The dive-plan of two New Zealand divers had been simple: a 50m line-descent on air – but one of them ended up dead at twice that depth, on the gold wreck he had dreamed of diving since childhood, a New Zealand inquest has heard.
Woodrow ‘Woody’ Pattinson, 36, died on 15 March, 2020, while diving at the RMS Niagara wreck-site. The trans-Pacific liner sank off Northland in June 1940 after hitting a German mine, taking with it 590 gold ingots. Most of these were later recovered from the 100m-deep wreck.
Pattinson's buddy Daniel Smyth, whose boat they were using, had been a close friend since childhood and they often dived together, according to a report on the inquest by the NZ Herald.
Pattinson, an environmental scientist from Auckland, had gained his PADI Open Water Diver certificate just over a year before the fatal incident and had gone on to gain five further certifications, although he was not qualified to dive beyond 40m.
Smyth told the inquest that his friend liked to “push the limits a little bit” and had been known to deviate from dive-plans. An instructor said that he had not regarded him as a risk-taker during his training.
Pattinson had attended a family birthday party the night before the dive but was said not to have drunk heavily. He had however planned the dive with Smyth “over a glass of wine” before leaving Marsden Marina at about 1.30pm, and Smyth said that both men had drunk up to three beers on the boat.
Post mortem analysis would later show that Pattinson’s alcohol content had been about twice the drink-driving limit when the pair dived at around 4pm.
‘Halfway to Niagara'
Pattinson had suggested a dive to 50m, so that the pair could say they had gone “halfway to the Niagara“. He had already messaged his girlfriend, also a diver, to say that he might not return that night because he was living out his dream of diving the wreck. Smyth reported that his friend had been talking emotionally about death and reincarnation.
Pattinson was using a rented 12-litre air-tank and, because he had previously travelled for the party, had borrowed a regulator, fins and other equipment from Smyth. He had no dive-computer.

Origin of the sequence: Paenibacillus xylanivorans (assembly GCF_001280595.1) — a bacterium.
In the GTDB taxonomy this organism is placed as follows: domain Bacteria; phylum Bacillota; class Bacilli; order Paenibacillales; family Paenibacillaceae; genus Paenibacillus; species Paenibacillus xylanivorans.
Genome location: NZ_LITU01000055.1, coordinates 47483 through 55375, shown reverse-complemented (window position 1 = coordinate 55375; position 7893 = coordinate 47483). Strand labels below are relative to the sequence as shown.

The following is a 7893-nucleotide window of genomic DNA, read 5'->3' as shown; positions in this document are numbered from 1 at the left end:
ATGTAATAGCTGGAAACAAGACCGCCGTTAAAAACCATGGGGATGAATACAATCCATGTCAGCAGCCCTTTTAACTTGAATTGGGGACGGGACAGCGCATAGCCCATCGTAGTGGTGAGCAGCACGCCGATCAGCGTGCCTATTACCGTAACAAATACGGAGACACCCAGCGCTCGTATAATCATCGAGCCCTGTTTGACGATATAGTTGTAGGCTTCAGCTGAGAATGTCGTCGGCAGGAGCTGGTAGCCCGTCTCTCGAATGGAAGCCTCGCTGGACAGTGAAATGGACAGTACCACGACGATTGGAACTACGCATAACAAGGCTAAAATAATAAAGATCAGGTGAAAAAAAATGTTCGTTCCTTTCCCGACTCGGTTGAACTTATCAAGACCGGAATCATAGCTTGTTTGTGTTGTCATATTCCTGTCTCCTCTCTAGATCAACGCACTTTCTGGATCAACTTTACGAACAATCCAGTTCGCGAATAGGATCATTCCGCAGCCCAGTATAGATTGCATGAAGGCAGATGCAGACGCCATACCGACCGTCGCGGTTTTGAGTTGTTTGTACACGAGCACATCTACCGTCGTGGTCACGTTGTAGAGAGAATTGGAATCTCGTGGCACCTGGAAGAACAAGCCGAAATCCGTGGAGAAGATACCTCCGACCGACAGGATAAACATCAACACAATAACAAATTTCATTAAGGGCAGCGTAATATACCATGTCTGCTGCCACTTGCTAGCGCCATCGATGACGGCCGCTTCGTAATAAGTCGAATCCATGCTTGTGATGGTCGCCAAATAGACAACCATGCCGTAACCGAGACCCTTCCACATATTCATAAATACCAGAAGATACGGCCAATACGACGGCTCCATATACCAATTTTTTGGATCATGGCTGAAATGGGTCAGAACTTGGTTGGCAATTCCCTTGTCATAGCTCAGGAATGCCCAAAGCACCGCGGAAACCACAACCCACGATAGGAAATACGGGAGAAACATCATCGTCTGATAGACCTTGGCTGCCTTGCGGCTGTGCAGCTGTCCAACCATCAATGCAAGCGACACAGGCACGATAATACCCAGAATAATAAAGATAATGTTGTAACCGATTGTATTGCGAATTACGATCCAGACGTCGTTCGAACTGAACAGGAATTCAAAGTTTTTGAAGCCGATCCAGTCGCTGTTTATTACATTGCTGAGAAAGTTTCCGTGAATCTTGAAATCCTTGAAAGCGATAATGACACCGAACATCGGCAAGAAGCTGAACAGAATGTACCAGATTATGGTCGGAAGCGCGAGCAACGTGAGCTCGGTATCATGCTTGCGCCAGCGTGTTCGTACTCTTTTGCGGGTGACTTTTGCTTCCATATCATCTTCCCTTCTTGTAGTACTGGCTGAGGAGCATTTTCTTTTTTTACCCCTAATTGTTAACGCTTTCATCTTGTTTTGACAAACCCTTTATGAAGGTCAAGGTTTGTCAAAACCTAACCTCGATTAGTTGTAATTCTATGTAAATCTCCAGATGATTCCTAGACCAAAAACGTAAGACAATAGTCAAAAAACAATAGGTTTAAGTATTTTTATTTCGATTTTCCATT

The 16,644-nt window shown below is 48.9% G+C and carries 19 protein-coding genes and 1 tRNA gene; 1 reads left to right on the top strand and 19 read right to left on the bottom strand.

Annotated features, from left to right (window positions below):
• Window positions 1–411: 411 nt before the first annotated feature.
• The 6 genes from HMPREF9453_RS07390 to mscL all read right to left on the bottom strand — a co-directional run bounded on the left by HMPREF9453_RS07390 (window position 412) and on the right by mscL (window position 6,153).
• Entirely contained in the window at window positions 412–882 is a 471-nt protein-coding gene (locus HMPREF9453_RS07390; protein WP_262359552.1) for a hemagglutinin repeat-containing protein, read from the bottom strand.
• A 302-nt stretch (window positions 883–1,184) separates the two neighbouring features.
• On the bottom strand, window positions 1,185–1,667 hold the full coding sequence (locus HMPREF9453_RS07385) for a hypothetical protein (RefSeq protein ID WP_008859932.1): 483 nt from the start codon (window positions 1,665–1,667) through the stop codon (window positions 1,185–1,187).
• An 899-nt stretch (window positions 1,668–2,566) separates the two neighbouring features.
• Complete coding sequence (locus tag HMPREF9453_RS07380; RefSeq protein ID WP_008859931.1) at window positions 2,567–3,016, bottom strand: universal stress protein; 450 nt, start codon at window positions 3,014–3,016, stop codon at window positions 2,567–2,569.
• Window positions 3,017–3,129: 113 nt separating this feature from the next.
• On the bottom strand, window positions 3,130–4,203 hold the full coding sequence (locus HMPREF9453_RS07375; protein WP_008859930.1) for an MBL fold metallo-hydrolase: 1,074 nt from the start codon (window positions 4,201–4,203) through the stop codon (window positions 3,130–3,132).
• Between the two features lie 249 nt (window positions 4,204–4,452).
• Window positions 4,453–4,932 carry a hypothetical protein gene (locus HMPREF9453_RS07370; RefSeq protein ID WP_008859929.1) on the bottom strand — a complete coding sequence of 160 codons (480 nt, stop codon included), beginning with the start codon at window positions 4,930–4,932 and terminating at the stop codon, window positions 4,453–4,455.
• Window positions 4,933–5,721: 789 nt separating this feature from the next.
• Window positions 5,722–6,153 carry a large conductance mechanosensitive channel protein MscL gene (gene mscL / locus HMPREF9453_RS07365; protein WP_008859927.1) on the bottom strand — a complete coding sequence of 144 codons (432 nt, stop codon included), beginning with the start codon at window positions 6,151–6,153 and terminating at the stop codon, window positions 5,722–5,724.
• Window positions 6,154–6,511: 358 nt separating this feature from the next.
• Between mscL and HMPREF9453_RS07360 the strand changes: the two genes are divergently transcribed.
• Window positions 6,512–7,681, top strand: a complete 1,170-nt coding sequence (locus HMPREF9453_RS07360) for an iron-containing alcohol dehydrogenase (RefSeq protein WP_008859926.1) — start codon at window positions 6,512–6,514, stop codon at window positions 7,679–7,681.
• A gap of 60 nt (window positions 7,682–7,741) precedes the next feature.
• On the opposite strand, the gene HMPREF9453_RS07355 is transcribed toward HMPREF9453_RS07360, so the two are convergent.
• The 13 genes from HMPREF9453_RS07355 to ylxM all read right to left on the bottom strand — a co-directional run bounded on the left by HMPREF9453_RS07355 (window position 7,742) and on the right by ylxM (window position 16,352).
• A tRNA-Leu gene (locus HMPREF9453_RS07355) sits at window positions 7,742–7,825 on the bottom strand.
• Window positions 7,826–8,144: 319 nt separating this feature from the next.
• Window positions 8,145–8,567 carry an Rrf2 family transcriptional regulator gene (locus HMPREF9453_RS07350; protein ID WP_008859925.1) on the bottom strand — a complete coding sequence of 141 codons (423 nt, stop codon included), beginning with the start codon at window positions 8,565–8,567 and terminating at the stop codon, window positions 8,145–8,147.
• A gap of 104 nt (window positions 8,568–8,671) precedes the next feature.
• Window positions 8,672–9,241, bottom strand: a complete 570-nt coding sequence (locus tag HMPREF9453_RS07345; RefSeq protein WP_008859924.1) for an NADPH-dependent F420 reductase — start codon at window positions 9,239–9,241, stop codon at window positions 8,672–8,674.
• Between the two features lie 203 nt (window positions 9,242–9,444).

The divers descended on the anchor-line with what were described as “safety stops along the way”. At 50m Pattinson had returned Smyth's signal with an OK sign, but the pair were then distracted and disorientated by a large school of kingfish.
When the fish had gone Smyth saw his buddy below him on the line and followed to avoid being separated, but stopped at 64m, realising that he was getting beyond air-diving limits. By this time Pattinson was already 5-10m deeper than him.
Smyth ascended, and raised the alarm when his buddy failed to resurface. The emergency services responded but in deteriorating conditions police divers were unable to search the wreck-site for the next 10 days. On 25 March an ROV located Pattinson’s body lying on the Niagara wreck, his fins missing.
A pathologist reported the cause of death as drowning, and a police diver said that Pattinson’s equipment had been correctly configured.
Returning a verdict of accidental death, coroner Alexander Ho considered it possible that the diver, inexperienced at diving to such depth, had been initially disorientated by the kingfish and could have been affected by nitrogen narcosis, oxygen toxicity or panic, exacerbated by the alcohol in his system.
The fact that he had neither dumped his weights nor inflated his BC to assist in an ascent suggested that his judgment had been impaired, and his lack of training for technical-diving depths had made it difficult for him to stop or control his descent.
Apart from following a dive-plan within qualification levels, the coroner recommended that divers should refrain from diving within 8-10 hours of drinking alcohol, be ready to ditch weights in an emergency and have a non-diver remain on the boat as surface cover.